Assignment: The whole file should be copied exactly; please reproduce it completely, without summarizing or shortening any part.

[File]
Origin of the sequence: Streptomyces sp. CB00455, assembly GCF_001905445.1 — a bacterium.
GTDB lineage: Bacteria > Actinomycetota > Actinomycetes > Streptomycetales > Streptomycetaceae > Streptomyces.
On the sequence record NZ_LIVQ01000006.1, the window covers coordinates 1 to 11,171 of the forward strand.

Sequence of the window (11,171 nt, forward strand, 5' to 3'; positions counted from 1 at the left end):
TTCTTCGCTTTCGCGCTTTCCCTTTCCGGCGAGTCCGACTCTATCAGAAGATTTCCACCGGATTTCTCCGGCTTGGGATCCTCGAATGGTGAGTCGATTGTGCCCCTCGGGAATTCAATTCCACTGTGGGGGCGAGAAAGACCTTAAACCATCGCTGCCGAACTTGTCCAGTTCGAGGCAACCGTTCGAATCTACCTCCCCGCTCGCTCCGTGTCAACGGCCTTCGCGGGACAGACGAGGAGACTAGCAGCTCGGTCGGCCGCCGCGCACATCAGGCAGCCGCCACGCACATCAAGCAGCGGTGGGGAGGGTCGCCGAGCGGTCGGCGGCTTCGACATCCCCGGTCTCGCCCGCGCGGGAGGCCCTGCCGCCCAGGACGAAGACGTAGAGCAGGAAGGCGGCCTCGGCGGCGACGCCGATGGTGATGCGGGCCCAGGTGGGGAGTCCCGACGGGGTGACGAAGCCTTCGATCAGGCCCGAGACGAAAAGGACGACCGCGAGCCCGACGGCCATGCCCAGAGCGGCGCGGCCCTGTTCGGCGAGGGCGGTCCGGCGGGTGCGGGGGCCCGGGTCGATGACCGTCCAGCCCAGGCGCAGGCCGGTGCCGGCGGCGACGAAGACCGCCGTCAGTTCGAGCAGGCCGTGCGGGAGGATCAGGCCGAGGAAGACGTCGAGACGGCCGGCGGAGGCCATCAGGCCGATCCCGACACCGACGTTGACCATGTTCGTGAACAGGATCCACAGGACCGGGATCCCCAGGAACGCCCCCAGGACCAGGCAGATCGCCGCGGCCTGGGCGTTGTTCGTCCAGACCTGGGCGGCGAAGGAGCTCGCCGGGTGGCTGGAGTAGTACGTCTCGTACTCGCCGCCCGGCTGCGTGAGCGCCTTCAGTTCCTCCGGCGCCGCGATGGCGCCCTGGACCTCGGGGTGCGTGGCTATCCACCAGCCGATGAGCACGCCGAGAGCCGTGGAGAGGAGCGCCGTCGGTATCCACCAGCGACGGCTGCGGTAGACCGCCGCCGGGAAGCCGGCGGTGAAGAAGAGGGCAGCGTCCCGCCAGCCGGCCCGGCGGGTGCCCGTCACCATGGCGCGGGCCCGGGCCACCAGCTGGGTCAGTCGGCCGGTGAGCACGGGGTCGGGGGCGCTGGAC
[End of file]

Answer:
Origin of the sequence: Streptomyces sp. CB00455, assembly GCF_001905445.1 — a bacterium.
GTDB lineage: Bacteria > Actinomycetota > Actinomycetes > Streptomycetales > Streptomycetaceae > Streptomyces.
On the sequence record NZ_LIVQ01000006.1, the window covers coordinates 1 to 11,171 of the forward strand.

Sequence of the window (11,171 nt, forward strand, 5' to 3'; positions counted from 1 at the left end):
TTCTTCGCTTTCGCGCTTTCCCTTTCCGGCGAGTCCGACTCTATCAGAAGATTTCCACCGGATTTCTCCGGCTTGGGATCCTCGAATGGTGAGTCGATTGTGCCCCTCGGGAATTCAATTCCACTGTGGGGGCGAGAAAGACCTTAAACCATCGCTGCCGAACTTGTCCAGTTCGAGGCAACCGTTCGAATCTACCTCCCCGCTCGCTCCGTGTCAACGGCCTTCGCGGGACAGACGAGGAGACTAGCAGCTCGGTCGGCCGCCGCGCACATCAGGCAGCCGCCACGCACATCAAGCAGCGGTGGGGAGGGTCGCCGAGCGGTCGGCGGCTTCGACATCCCCGGTCTCGCCCGCGCGGGAGGCCCTGCCGCCCAGGACGAAGACGTAGAGCAGGAAGGCGGCCTCGGCGGCGACGCCGATGGTGATGCGGGCCCAGGTGGGGAGTCCCGACGGGGTGACGAAGCCTTCGATCAGGCCCGAGACGAAAAGGACGACCGCGAGCCCGACGGCCATGCCCAGAGCGGCGCGGCCCTGTTCGGCGAGGGCGGTCCGGCGGGTGCGGGGGCCCGGGTCGATGACCGTCCAGCCCAGGCGCAGGCCGGTGCCGGCGGCGACGAAGACCGCCGTCAGTTCGAGCAGGCCGTGCGGGAGGATCAGGCCGAGGAAGACGTCGAGACGGCCGGCGGAGGCCATCAGGCCGATCCCGACACCGACGTTGACCATGTTCGTGAACAGGATCCACAGGACCGGGATCCCCAGGAACGCCCCCAGGACCAGGCAGATCGCCGCGGCCTGGGCGTTGTTCGTCCAGACCTGGGCGGCGAAGGAGCTCGCCGGGTGGCTGGAGTAGTACGTCTCGTACTCGCCGCCCGGCTGCGTGAGCGCCTTCAGTTCCTCCGGCGCCGCGATGGCGCCCTGGACCTCGGGGTGCGTGGCTATCCACCAGCCGATGAGCACGCCGAGAGCCGTGGAGAGGAGCGCCGTCGGTATCCACCAGCGACGGCTGCGGTAGACCGCCGCCGGGAAGCCGGCGGTGAAGAAGAGGGCAGCGTCCCGCCAGCCGGCCCGGCGGGTGCCCGTCACCATGGCGCGGGCCCGGGCCACCAGCTGGGTCAGTCGGCCGGTGAGCACGGGGTCGGGGGCGCTGGAC